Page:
I remember one of the first things they told me about one of my clients was he had terrible spinal and nerve issues and he couldn’t even butter bread anymore–that really resonated with me; these very basic simple things that people take for granted. It’s the telling of that story, the story your medical record might not reflect. You are a better advocate when you understand someone and then apply that understanding to the evidence you have in the record.

In my last two years of law school, there was an ad on the Career Services job board for a clerk position at a large medical malpractice firm in Detroit. When I was there I clerked for a wonderful attorney who was a nurse before he was an attorney, and I learned a lot about the medicine in this position. At first I filed things, then they started letting me write motions, and then they started letting me write research papers. I co-authored papers for the American Association for Justice (AAJ) and for publication and presentations. One of the birth injury cases I worked writing motions on got a $12 million verdict.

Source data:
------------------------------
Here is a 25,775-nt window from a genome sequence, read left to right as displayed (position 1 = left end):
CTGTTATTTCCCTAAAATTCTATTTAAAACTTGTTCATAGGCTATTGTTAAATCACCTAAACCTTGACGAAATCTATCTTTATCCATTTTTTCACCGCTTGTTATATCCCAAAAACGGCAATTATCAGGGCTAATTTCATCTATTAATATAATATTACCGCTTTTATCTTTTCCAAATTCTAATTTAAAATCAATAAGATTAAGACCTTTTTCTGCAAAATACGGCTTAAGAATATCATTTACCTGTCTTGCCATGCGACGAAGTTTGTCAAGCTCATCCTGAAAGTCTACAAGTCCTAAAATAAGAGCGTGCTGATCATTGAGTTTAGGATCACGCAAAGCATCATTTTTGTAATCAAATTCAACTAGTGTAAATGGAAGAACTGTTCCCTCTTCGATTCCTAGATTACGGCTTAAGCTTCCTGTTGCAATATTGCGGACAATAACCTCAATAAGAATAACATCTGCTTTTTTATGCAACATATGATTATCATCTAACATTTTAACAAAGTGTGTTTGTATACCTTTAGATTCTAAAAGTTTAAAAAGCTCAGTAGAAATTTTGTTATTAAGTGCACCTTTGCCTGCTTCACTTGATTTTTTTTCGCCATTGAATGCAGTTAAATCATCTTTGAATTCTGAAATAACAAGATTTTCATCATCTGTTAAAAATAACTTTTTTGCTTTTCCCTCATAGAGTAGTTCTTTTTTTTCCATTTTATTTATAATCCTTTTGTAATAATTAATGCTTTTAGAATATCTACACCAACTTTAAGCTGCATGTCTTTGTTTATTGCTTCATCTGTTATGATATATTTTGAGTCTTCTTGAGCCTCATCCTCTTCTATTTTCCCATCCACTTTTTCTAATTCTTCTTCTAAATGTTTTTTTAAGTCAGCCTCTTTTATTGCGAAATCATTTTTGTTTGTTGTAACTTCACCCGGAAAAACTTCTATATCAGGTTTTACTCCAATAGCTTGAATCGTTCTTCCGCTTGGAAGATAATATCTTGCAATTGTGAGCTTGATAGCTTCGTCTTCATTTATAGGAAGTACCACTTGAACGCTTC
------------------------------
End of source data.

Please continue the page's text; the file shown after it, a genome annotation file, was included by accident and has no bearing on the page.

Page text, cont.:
I worked in medical malpractice all the way through taking the Bar. After passing the bar I wanted to work in this field as an attorney. After I passed the Bar, it just so happened that the person who was working on all the birth cases at my firm left; and I was then put in the role of working on the birth injury cases before they were filed. Eventually I moved on to my current practice at Reiter & Walsh ABC Law Centers, where I am blessed with the opportunity to investigate and litigate birth cases.

Q: What drew you to birth injury law specifically, after working with various other disability-related topics?

I really enjoy practicing birth injury law–the mothers I represent and work with are often my age. They’re young women. And I feel very comfortable talking to them about our shared experiences. I do my best to be a good listener and understand where they’re coming from. I love building relationships with my clients. I have a good tolerance for the challenging emotional aspects of my job too. I have had a lot of people, including my clients, say to me, you know, your job must be so emotionally taxing…why do you do this?